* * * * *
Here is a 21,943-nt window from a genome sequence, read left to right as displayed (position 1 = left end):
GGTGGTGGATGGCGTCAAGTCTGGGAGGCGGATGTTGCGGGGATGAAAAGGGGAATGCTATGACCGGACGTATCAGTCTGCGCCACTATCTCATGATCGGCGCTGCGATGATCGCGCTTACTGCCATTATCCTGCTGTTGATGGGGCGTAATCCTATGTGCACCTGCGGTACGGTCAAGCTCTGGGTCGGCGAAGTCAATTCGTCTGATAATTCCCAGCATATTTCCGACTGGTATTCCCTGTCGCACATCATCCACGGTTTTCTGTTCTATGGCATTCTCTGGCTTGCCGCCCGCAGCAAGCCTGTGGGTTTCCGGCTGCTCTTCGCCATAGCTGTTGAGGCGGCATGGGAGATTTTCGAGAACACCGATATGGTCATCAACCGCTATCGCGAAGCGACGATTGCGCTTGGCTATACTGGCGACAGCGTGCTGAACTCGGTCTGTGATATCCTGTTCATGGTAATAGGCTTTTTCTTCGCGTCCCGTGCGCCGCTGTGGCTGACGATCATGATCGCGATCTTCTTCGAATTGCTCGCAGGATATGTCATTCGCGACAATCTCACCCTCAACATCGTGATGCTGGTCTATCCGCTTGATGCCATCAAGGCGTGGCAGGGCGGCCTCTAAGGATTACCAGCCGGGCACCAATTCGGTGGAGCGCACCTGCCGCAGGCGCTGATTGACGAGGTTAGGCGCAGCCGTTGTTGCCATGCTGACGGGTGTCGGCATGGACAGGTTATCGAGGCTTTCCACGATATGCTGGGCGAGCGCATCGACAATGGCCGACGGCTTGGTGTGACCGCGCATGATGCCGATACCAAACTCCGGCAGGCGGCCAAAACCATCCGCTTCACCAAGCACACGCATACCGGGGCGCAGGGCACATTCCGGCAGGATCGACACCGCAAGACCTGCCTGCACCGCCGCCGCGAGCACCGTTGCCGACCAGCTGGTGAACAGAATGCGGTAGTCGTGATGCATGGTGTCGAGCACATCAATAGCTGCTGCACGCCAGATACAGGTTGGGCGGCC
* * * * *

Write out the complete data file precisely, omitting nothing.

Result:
Here is a 21,943-nt window from a genome sequence, read left to right as displayed (position 1 = left end):
GGTGGTGGATGGCGTCAAGTCTGGGAGGCGGATGTTGCGGGGATGAAAAGGGGAATGCTATGACCGGACGTATCAGTCTGCGCCACTATCTCATGATCGGCGCTGCGATGATCGCGCTTACTGCCATTATCCTGCTGTTGATGGGGCGTAATCCTATGTGCACCTGCGGTACGGTCAAGCTCTGGGTCGGCGAAGTCAATTCGTCTGATAATTCCCAGCATATTTCCGACTGGTATTCCCTGTCGCACATCATCCACGGTTTTCTGTTCTATGGCATTCTCTGGCTTGCCGCCCGCAGCAAGCCTGTGGGTTTCCGGCTGCTCTTCGCCATAGCTGTTGAGGCGGCATGGGAGATTTTCGAGAACACCGATATGGTCATCAACCGCTATCGCGAAGCGACGATTGCGCTTGGCTATACTGGCGACAGCGTGCTGAACTCGGTCTGTGATATCCTGTTCATGGTAATAGGCTTTTTCTTCGCGTCCCGTGCGCCGCTGTGGCTGACGATCATGATCGCGATCTTCTTCGAATTGCTCGCAGGATATGTCATTCGCGACAATCTCACCCTCAACATCGTGATGCTGGTCTATCCGCTTGATGCCATCAAGGCGTGGCAGGGCGGCCTCTAAGGATTACCAGCCGGGCACCAATTCGGTGGAGCGCACCTGCCGCAGGCGCTGATTGACGAGGTTAGGCGCAGCCGTTGTTGCCATGCTGACGGGTGTCGGCATGGACAGGTTATCGAGGCTTTCCACGATATGCTGGGCGAGCGCATCGACAATGGCCGACGGCTTGGTGTGACCGCGCATGATGCCGATACCAAACTCCGGCAGGCGGCCAAAACCATCCGCTTCACCAAGCACACGCATACCGGGGCGCAGGGCACATTCCGGCAGGATCGACACCGCAAGACCTGCCTGCACCGCCGCCGCGAGCACCGTTGCCGACCAGCTGGTGAACAGAATGCGGTAGTCGTGATGCATGGTGTCGAGCACATCAATAGCTGCTGCACGCCAGATACAGGTTGGGCGGCC